This has more than a whiff of Luther’s ‘Never Too Much’ about it, but it was also a major influence on Scritti Politti (see below). Kashif released five studio albums between ’83 and ’89 and worked with Whitney Houston and George Benson before his death in 2016.

6. Chic: ‘Believer’ (1983)

The corking title track from their last studio album of the ’80s which received a critical mauling at the time. It sounds pretty fresh these days though maybe lacks the killer pop hooks that categorised their most successful work.

5. Scritti Politti: ‘Wood Beez (Pray Like Aretha Franklin)’ (1984)

Arif Mardin produced this classic single which made #10 in the UK chart in March 1984.

4. Wally Badarou: ‘Chief Inspector’ (1985)

Best known as keyboard player for Grace Jones and Level 42, Badarou also scored movies (‘Kiss Of The Spiderwoman’) and came up with this classic Afrocentric take on the digital funk sound.

3. Loose Ends: ‘Hanging On A String (Contemplating)’ (1985)

Obviously at the commercial end of the sound, this reached the giddy heights of #13 in the UK singles chart and was all held together by a superb performance by Ron Jennings on guitar.

2. Chaka Khan: ‘I Feel For You’ (1984)

Overfamiliar it may be, but this Prince-penned epic is undeniably the commercial apotheosis of the digital funk sound. The famous opening was apparently a total mistake, producer Arif Mardin getting trigger-happy with the sampler. Chaka was apparently not amused, wanting it erased, but Mardin insisted on keeping it in, telling her: ‘Don’t worry, my dear, it will be a hit.’ A hit it was, the only number one of her career.

1. Beck: ‘Get Real Paid’ (1999)

The Los Angeles chameleon revived the sound for his underappreciated 1999 solo album Midnite Vultures.

Stanley Clarke: If This Bass Could Only Talk

stanley_clarke-1988-if_this_bass_could_only_talk

Portrait/CBS Records, released summer 1988

8/10

Bought: Our Price Richmond, 1988

This album was a substantial breath of fresh air when it came out in 1988. I remember walking into Our Price and hearing Wayne Shorter’s majestic soprano sax over some swooning chord changes and thinking: ‘What the hell is this?!’ It was a relief and total surprise when it turned out to be Stanley’s cover of Mingus’s ‘Goodbye Pork Pie Hat’ (and what a brave choice of track to play in the shop…).

It wasn’t just the Baby Boom rockers who struggled a bit during the 1980s. Stanley started the decade very well with Rocks Pebbles & Sand but then there were a few middling collaborations with George Duke and a very patchy run of albums: Let Me Know You, Time Exposure and Hideaway. 1985’s Find Out had some brilliant moments though.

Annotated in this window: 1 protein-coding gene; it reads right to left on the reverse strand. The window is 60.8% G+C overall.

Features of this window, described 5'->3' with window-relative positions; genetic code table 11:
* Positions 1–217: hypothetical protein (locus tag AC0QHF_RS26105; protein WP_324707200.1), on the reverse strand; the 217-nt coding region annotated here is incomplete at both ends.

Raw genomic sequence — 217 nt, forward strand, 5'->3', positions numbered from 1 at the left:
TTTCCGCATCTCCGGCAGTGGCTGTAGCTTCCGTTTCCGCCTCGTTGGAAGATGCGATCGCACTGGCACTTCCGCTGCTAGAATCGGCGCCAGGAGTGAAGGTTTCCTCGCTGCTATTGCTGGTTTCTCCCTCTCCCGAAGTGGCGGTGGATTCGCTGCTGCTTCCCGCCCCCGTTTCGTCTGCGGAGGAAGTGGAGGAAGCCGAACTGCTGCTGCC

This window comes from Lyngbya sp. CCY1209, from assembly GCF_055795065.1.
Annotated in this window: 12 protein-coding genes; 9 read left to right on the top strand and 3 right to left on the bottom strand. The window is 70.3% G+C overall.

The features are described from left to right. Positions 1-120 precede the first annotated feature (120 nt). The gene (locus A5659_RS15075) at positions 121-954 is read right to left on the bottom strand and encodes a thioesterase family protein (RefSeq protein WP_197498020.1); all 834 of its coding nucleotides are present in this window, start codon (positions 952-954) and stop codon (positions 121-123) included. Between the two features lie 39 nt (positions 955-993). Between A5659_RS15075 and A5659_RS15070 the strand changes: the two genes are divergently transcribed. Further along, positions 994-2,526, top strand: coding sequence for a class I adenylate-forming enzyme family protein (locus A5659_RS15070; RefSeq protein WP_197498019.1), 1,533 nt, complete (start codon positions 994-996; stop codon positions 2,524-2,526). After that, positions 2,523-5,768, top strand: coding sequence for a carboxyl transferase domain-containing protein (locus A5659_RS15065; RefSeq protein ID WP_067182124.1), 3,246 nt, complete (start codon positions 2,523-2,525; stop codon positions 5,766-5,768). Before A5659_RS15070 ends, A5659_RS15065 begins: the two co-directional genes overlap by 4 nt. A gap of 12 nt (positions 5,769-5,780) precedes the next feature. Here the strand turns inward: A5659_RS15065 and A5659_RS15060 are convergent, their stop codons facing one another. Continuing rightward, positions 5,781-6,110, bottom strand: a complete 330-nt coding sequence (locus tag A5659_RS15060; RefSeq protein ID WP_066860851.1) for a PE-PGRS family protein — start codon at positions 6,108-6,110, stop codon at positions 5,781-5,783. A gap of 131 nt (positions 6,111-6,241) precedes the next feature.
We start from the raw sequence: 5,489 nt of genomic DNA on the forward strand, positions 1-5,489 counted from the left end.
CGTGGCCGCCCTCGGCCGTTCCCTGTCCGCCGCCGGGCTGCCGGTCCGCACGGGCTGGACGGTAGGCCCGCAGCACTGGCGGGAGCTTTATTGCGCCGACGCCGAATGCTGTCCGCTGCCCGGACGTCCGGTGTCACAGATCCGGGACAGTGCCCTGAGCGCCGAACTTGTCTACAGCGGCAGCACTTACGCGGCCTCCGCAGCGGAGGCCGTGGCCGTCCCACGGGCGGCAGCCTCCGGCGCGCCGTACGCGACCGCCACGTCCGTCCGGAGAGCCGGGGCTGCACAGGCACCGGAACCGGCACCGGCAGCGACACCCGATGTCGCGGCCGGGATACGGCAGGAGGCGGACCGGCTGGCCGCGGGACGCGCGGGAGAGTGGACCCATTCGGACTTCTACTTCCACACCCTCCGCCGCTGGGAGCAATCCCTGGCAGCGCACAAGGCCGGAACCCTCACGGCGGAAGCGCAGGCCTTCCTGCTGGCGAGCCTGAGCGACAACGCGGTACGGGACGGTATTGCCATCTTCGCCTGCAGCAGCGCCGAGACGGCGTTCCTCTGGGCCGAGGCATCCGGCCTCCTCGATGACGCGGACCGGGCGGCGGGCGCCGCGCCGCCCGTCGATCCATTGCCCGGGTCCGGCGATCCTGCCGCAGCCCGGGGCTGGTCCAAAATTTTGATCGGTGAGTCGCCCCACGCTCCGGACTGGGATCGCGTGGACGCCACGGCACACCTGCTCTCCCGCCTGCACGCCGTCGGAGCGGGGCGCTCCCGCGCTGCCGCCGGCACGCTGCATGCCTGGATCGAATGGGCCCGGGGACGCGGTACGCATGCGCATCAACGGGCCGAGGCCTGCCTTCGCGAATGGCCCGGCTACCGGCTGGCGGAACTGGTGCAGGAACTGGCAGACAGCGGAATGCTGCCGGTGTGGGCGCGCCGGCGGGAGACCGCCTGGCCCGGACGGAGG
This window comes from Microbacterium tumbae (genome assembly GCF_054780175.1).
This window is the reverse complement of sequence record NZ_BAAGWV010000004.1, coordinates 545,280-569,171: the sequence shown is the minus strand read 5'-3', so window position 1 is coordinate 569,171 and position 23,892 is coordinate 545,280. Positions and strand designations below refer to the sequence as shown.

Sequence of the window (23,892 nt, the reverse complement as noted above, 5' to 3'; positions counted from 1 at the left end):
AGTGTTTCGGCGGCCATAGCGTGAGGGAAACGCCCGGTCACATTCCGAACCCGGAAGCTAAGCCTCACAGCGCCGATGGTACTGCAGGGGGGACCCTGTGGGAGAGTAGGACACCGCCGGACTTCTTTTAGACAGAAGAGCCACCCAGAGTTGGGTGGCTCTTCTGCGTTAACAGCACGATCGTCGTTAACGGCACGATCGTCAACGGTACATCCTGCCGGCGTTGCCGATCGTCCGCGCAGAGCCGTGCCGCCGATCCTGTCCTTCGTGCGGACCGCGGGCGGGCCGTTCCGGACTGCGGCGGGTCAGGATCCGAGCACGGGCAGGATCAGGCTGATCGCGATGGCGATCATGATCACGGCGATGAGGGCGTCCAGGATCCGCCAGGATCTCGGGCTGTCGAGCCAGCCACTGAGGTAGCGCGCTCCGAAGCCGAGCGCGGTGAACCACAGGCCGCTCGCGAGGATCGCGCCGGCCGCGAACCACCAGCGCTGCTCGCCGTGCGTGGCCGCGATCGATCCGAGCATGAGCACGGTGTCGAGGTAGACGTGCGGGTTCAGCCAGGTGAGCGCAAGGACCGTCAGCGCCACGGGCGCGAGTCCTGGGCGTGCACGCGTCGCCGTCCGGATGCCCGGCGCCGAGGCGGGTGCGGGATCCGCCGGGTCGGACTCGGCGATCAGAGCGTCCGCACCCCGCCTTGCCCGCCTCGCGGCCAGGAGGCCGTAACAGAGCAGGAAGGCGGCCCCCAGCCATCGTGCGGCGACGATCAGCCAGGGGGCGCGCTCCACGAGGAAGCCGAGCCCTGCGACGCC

But ITBCOT put Stanley back on the jazz map. Its full-on playing – with admittedly a few late-’80s production values in tow – brought to mind classic ’70s albums Journey To Love and School Days. Drum machines were out: drummers were back in (Ndugu Chancler, John Robinson, Gerry Brown and Stewart Copeland, all of whom play beautifully). The album also emphasised how much of a singular voice Clarke had now developed on piccolo bass, as distinctive on his instrument as Parker, Miles, Monk or Rollins were on theirs.

‘Working Man’ is an update of ‘Lopsu Lu’ from Stanley’s classic first album and features some ridiculously brilliant soloing leaning very heavily towards John Coltrane’s ‘sheets of sound’ approach. Gerry Brown stays toe-to-toe with Stanley, providing some spectacularly-unhinged drums, though maybe with a bit too much ’80s ‘gated’ snare for some ears.

My cassette copy of ITBCOT didn’t have any personnel listed on it, so when I first heard ‘Stories To Tell’ I didn’t realise I was getting my first exposure to the extraordinary guitar playing of Allan Holdsworth. I’m very thankful that Stanley unleashed Holdsworth onto my sensibilities. He delivers some remarkably-fluid playing with a shrill, almost reedy tone. The first and last four bars of his solo are really special. Copeland plays superbly too, with more restraint than usual.

Freddie Hubbard shines on a fine cover of Janet Jackson/Jam and Lewis’s ‘Funny How Time Flies (When You’re Having Fun)’ while Stanley brings the funk with a great take-off of Zapp’s Roger Troutman on ‘I Want To Play For You’. Elsewhere there are two fun but rather dispensable duets with tapdancer Gregory Hines but they don’t outstay their welcome. Finally, ‘Tradition’ may feature Stanley’s finest recorded playing bar none and highlights a strong John McLaughlin influence (via Coltrane, of course).

In a much-maligned genre of music, ’80s fusion, ITBCOT is a minor classic that deserves critical reappraisal. It also led to a really good period for Stanley – he joined Shorter in Lenny White’s short-lived but intriguing Manhattan Project, of which more soon, and also toured as part of a supergroup with Herbie Hancock, Shorter and Omar Hakim.

Stanley was back, back, back.